In the second round, Vancouver defended first, and committed trans, grav, and shatter to the defense of A, all for naught. In overtime, Jjanu threw out a self-destruct and killed both supports, which should have ended the map, but Titans shockingly weren’t able to seal the deal, and San Francisco were only stopped at the gates of B.

Architect tried the same Ana bionade strategy he had employed on Shock’s first attack, but this time Jjanu saw it coming and denied it to unlock the point. The final fight was the highlight of the game, a 5-player clutch that won the map.

With Titans right in front of the victory marker, Super hit a shatter onto Seominsoo. Twilight immediately used trans to save him, which allowed Seominsoo to pin 4 players into a grav. Bumper swung his hammer through, building an instant shatter, which he used right as Slime booped the now-stunned enemies into the middle of the field. The coup-de-gras was delivered by Jjanu, who perfectly placed a self-destruct in the middle of the enemy team.

Titans 2: Shock 0

Map 3: Volskaya

San Francisco made a puzzling substitution, bringing on Nevix to replace Choihyobin. At the time, it seemed as if they had a multi-DPS composition to throw in,  but first Vancouver had to go on the attack. Point A was again a bit rough, and the cap only came through with 30 seconds to go. After a couple of strong defenses on Point B, Vancouver finally capped with a smallish 2:00 timebank.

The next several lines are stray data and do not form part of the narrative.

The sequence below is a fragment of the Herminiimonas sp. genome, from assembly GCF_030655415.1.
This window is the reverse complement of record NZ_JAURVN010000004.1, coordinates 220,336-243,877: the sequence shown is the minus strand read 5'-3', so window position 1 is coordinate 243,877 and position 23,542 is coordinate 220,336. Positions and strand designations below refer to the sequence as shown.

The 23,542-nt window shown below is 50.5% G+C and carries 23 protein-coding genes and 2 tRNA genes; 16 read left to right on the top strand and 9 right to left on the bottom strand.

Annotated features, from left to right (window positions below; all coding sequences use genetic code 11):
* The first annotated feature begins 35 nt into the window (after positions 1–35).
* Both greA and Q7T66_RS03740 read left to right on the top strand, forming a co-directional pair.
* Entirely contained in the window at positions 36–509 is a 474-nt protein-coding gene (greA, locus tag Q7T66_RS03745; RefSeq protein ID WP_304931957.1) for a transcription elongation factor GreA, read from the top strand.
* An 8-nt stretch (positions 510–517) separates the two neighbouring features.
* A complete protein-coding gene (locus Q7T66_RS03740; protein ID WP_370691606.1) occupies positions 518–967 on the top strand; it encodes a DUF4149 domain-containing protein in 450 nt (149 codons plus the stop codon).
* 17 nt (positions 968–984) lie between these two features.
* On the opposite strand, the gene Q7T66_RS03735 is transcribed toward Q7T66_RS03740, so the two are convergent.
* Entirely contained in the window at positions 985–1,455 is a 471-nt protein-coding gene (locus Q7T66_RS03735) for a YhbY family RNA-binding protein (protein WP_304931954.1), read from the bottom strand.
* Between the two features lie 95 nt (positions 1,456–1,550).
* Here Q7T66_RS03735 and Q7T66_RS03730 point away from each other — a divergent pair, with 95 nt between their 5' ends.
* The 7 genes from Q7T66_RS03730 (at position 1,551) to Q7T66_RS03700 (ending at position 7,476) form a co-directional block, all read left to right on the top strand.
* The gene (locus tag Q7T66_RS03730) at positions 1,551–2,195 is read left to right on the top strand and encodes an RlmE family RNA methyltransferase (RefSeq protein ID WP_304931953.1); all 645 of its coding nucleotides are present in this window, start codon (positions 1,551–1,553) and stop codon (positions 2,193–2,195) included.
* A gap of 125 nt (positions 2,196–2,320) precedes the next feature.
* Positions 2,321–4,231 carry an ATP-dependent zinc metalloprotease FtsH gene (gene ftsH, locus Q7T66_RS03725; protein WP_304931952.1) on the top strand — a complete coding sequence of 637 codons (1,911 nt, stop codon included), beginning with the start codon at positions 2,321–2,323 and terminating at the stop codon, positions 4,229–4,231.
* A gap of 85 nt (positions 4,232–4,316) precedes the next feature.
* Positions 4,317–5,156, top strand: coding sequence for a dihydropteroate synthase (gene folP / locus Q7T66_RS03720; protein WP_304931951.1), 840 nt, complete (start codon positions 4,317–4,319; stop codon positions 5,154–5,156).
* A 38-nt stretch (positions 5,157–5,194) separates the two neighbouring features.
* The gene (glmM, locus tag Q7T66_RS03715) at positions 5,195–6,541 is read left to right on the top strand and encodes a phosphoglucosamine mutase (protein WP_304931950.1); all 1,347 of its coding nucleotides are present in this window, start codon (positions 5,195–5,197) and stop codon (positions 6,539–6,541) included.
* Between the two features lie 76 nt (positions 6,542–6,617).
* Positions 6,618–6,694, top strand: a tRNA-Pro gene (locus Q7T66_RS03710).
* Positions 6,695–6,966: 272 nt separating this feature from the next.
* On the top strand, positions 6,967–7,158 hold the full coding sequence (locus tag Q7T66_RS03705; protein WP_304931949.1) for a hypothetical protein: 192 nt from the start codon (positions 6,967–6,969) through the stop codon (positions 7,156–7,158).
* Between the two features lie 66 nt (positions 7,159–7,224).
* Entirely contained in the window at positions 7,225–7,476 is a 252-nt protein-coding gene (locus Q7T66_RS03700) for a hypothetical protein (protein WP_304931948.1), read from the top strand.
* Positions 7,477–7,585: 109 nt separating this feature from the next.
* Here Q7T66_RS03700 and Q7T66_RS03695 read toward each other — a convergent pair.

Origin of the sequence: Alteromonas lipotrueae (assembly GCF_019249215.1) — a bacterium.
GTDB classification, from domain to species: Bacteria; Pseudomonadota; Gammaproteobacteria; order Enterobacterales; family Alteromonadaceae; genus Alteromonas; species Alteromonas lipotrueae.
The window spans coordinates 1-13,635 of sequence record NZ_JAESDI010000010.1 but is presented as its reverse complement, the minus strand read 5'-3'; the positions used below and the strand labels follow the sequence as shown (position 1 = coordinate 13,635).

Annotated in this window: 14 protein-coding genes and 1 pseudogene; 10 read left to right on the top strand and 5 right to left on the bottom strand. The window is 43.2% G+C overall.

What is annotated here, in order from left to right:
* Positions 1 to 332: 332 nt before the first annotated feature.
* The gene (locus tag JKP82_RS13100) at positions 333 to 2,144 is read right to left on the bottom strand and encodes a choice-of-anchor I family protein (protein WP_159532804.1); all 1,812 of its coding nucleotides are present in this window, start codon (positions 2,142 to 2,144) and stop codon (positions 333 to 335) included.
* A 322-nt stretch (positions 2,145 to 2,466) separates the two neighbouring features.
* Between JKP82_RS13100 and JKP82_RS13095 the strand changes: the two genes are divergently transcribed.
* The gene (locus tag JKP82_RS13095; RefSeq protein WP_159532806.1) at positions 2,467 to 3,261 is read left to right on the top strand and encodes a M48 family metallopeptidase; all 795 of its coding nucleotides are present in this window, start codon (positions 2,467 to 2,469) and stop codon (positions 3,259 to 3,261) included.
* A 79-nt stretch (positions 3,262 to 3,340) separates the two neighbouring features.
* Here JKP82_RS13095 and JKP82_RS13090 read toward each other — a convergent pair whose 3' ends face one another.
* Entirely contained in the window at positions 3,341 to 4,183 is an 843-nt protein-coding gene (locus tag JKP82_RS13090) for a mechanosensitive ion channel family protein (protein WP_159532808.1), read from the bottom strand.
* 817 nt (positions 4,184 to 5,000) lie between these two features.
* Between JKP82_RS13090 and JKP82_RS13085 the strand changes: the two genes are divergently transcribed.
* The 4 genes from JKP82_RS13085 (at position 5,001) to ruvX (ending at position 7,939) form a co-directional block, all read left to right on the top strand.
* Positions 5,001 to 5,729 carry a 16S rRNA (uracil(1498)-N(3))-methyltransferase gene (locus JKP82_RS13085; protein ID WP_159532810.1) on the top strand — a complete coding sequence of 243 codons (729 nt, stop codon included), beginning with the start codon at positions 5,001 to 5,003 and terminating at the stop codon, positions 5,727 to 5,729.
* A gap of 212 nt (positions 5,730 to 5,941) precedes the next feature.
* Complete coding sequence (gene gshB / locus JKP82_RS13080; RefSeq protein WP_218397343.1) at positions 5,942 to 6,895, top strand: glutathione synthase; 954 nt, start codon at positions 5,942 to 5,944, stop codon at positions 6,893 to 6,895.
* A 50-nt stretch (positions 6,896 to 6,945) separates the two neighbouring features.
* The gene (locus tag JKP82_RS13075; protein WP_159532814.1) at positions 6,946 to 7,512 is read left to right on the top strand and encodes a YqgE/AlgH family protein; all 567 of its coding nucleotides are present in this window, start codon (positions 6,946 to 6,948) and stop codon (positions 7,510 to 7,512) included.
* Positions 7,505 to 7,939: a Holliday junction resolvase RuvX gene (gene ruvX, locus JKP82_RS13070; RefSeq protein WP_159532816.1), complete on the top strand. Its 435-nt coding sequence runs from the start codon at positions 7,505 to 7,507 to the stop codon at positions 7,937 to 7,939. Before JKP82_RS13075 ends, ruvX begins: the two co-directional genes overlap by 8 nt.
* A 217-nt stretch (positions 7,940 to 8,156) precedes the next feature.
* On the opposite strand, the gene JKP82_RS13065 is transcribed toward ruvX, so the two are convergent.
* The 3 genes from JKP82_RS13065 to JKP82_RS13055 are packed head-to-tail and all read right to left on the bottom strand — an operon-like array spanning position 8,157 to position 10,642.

For San Francisco’s turn, they did not in fact have a DPS composition to throw at the Titans, instead opting for a mirror 3/3. Vancouver were consistently getting first picks until Bumper tried for a cheeky hidden shatter that was spotted out and quickly led to his death. The ensuing fight was hopeless… except somehow it wasn’t, and the Titans recovered to hold the point! Jjanu used a great zoning self-destruct, Seominsoo got some clutch kills, Twilight used trans to save lives, and San Francisco were surprisingly held.

That should have been the end of it–except in the next fight, Bumper used charge to stagger the enemy baby Dva and inadvertently didn’t actually impact the wall, instead flying into the icy river with his target. Another Reinhardt-less defense was a bridge too far, and the Shock got to continue their attack. Vancouver’s defense was stout, and it was only in overtime that San Francisco appeared to gain purchase. But once again, the Titans found a way to clutch out the victory, trading kills in what appeared to be a hopeless fight. Sinatraa, last alive, must have looked around and wondered where his teammates had disappeared to, right before he was punched into next Tuesday by Haksal on Doomfist.

Titans 3: Shock 0

Map 4: Route 66